Go to Columbia Web






Record Banner
VOL. 23, NO. 2September 12, 1997



Stanley Schachter, Psychologist, 75

Schachter

By Bob Nelson

Stanley Schachter, the noted social psychologist at Columbia whose wide-ranging curiosity brought him to studies of addiction and the emotions, among many other topics, died at home at East Hampton, N.Y., on June 7. He was 75.

  "I don't think there was anybody who had as broad a palette or who allowed his imagination to range as freely," said Robert Krauss, professor of psychology at Columbia.

  Possibly his best known work was on the emotions. In the late 1950s, he proposed that our emotional experience is a function both of a physiological state and a cognitive interpretation of that state. That approach has had far-reaching impact not only in psychology but also the social sciences as well.

  Schachter was internationally known for his work in social psychology, especially his research into the interaction of social and physiological determinants of behavior. His work has had a major impact on current views of emotion and of disorders such as obesity and nicotine addiction.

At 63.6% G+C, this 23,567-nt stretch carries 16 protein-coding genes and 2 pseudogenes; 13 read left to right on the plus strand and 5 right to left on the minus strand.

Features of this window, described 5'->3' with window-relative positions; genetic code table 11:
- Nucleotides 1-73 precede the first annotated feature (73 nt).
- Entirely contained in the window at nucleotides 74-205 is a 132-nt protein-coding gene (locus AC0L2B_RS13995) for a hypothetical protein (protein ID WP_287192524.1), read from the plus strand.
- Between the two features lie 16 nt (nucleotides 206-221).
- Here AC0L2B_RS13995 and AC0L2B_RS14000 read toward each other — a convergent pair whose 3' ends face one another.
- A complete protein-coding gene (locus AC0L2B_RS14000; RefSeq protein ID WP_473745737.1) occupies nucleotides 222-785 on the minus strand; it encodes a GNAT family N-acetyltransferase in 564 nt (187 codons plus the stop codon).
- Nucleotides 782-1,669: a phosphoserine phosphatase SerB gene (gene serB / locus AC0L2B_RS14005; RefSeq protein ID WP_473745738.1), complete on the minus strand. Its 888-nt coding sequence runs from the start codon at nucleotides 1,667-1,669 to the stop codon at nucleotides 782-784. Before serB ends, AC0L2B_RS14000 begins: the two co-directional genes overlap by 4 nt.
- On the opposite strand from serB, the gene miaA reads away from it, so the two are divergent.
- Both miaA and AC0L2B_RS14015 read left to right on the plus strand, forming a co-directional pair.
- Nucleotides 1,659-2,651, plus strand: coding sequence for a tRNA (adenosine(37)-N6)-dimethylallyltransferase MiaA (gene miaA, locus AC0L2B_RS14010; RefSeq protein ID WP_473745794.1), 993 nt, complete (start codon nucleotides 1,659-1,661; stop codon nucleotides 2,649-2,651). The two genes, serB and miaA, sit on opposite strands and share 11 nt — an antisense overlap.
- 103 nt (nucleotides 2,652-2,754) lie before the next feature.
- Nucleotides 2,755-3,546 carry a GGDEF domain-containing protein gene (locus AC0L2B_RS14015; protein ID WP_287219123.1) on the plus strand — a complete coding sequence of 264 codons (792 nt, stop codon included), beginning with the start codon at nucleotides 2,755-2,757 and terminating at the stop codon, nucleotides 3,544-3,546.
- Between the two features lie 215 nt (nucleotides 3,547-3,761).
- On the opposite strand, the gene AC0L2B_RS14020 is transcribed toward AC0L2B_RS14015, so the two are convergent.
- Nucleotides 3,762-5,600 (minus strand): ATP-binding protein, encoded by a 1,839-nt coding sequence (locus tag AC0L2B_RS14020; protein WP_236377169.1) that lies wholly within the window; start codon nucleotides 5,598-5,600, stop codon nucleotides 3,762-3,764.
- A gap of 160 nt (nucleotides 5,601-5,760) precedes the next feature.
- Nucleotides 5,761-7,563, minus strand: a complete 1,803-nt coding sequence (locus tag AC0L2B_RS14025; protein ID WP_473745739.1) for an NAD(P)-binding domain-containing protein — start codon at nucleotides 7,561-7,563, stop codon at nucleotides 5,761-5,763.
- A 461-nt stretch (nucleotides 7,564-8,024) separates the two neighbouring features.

In a 1968 study of obesity, widely reported in the press, he found that obese people are prompted to eat by "external" cues unrelated to physical hunger, such as the immediate presence of food, surroundings, time of day and strong emotions, for example. And in a 1978 study, he showed that cigarette smokers are physiologically addicted to nicotine, and that when they switch to lower-nicotine brands, they smoke more to prevent symptoms of nicotine withdrawal.

  He worked with Donald Hood, James F. Bender Professor of Psychology at Columbia, to "bring the individual back into the stock market," showing that market fluctuations could be traced to the psychology of individual participants. Greed and fear move the market, not efficiency, as many economists had proposed, Hood and Schachter said. With tongue in cheek, Schachter unveiled "bubba psychology," after the Yiddish for "grandmother" at his 1981 University Lecture at Columbia. Any grandmother, he proposed, could outpredict an economist because she knows that people are not coldly rational about investing their money. "Bubba psychology" was the topic of a front-page story in The Wall Street Journal.

  Schachter was born in New York City in 1922 and received the B.S. and M.A. from Yale in 1942 and 1944 respectively. He received the Ph.D. in social psychology from the University of Michigan in 1949 and joined the Columbia faculty as professor of psychology in 1961. He was named Robert Johnston Niven Professor of Social Psychology in 1966 and retired in 1992 with an emeritus designation.

  He is survived by his wife, the former Sophia Duckworth. Elijah, their only son, was born in 1969.






webmaster@columbia.edu